Snorkeling Waimea Bay is a seasonal undertaking. Waimea Bay is a very famous surfing beach, and in the winter there can be 20-40 foot waves pounding this shore. The snorkeling is decent around the rocks on either side of the bay, though a bit exposed. When the Waimea River is flowing into the right side of the bay strongly, the visibility suffers.
It is hard to even imagine getting in the water to snorkel here if you have seen it when the waves are up. But in the summer it is utterly transformed into a gorgeous turquoise bay and a huge beach perfect for lounging in the sun and swimming or just floating in the water.
The bay is part of the Pupukea Marine Life Conservation District, which has a website with more information for snorkeling Waimea Bay. The MLCD limits fishing in the bay which probably helps with the populations you can see when snorkeling.
Sometimes the spinner dolphins frequent this bay to rest in the summer and you may be lucky enough to be here when they are. It is illegal to harass them and the lifeguards sometimes will warn people over the loud speaker about it.
Jumping or diving from the tall rock on the left end of the beach is very popular here. There are warning signs on the rock, so it is not without risk.
Waimea Bay Beach Park is very busy and the relatively small parking lot fills up early. So if you want to get a spot, arrive before 9 a.m.
Snorkeling Waimea Bay is primarily from either end of the beach. The center has a sandy bottom that is about 30 feet deep, so the only reason to snorkel there would be if the dolphins are around.
Walk to the end of the beach you intend to snorkel and enter in bare feet. Slip your fins on when you are deep enough to swim. This beach is often very steep, so once you enter the water watch for a quick drop off.
We were lucky enough to encounter a pod of Hawaiian Spinner Dolphins once when we were snorkeling Waimea Bay. It was a great experience. We swam straight out from the center of the beach a good distance over the sandy bottom. Then we just hung out and watched small groups of dolphins swim by us. We could clearly hear their clicking and squeaking communication sounds, and there were babies nursing.
Besides the dolphins, there is a bit of reef on the left side of the bay around the islands and rocks there to explore. Enter the water near the jumping rock and head left to check out the interesting bottom topography with a small amount of live coral and a decent number of fish.
We found that this area had a lot of surge and currents through it and the currents got very strong past the furthest island, so stay inside of it and be aware. Turn around and swim back to the beach before you get tired. The depths through this area were 10-20 feet and the visibility was decent, but variable.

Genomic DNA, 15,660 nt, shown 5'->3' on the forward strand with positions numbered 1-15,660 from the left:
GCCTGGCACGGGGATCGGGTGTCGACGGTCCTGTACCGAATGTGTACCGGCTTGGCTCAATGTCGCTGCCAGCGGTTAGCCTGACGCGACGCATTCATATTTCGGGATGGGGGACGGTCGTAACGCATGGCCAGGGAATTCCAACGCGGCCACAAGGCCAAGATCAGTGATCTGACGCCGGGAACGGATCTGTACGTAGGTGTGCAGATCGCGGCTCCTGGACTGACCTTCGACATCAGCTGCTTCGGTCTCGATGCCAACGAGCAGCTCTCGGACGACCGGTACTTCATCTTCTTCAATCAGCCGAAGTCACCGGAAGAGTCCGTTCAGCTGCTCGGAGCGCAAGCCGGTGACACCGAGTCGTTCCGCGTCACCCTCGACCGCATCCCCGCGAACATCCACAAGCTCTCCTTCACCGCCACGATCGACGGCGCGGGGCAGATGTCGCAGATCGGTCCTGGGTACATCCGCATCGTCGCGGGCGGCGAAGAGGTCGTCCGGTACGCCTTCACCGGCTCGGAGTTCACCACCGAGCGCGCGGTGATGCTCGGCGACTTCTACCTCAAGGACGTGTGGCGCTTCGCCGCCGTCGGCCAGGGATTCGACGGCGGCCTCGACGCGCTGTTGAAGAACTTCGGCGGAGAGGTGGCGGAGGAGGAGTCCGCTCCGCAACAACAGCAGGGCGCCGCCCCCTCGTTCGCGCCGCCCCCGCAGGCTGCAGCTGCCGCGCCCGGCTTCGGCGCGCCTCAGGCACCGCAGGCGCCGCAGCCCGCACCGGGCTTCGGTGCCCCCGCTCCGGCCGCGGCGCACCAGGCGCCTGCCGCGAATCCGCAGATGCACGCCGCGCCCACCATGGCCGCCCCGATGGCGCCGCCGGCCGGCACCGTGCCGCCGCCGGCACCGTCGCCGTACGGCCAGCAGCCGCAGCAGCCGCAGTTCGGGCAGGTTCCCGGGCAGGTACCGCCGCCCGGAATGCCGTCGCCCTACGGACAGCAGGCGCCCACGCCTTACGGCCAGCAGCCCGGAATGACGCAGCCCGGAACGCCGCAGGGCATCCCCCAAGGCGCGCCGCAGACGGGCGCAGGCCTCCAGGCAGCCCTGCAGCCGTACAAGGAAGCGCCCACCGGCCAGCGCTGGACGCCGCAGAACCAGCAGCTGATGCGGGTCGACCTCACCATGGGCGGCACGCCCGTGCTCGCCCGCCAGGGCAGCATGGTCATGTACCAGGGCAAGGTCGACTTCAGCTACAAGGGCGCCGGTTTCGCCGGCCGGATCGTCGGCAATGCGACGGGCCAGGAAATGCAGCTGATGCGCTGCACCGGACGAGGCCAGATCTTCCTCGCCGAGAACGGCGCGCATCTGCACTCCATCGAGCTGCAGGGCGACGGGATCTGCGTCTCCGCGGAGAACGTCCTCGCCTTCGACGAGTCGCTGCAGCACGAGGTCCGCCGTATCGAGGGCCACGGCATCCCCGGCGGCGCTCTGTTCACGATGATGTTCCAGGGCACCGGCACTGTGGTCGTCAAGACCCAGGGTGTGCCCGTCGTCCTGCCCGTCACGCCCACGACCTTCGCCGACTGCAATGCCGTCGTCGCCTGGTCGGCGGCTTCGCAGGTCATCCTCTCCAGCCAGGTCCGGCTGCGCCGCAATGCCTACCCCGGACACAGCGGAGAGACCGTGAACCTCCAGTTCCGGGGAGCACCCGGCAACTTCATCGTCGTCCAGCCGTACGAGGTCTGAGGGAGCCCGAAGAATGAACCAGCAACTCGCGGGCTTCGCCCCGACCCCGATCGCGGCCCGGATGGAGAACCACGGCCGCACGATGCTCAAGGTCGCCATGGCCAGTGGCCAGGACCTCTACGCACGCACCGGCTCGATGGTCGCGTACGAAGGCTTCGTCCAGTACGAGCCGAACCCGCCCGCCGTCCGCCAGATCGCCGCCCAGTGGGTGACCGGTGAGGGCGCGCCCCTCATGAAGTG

Walk to the right side to snorkel it. The swim across the bay is long with a deep sandy bottom and can have currents. The right edge of the bay drops off to deep water much quicker, so it is best to stay near the rock wall. Unfortunately, this is difficult much of the time because if there are waves, they tend to crash into this wall with force. Also, if the river is flowing into the bay, the fresh water causes lower visibility on this side.
But, if the conditions are right, there are some fish to see, and there is a little bit of interesting topography and coral to see, especially the closer to the point you get. Watch yourself around or past the point though because the currents get very strong here, so don't push it. It is a little deeper on this side 15-25 feet and the visibility is only okay. Again, swim back to the beach before you are tired.
1. You can choose to drive up the east side of the island or up the middle of the island to reach the north shore. To reach Hwy 83 on the east side heading north, you need to get on Hwy H-1 westbound then take one of the highways that crosses the Ko’olau Mountains, Hwy 61 (Pali Hwy), Hwy 63 (Likelike Hwy), or Hwy H-3. When you come to the intersection with Hwy 83 (Kahekili Hwy), turn left, heading north.
2. Alternately, to reach Hwy H-2 that leads to Hwy 99 up through the middle of the island, get on Hwy H-1 heading westbound until you reach the intersection with Hwy H-2 and head north. Hwy H-2 will turn into Hwy 99 that you follow until it comes to Hwy 83 again near Hale’iwa.
3. Waimea Bay Beach Park is on Hwy 83 northeast of Hale’iwa; the road clearly turns inland to go around the bay. Heading northeast, the park entrance is before you cross the river emptying into the ocean and the right turn up Waimea Valley Road.
Waimea Bay has full facilities including restrooms, showers, drinking water, lifeguards, picnic tables, and shade near the parking behind the beach.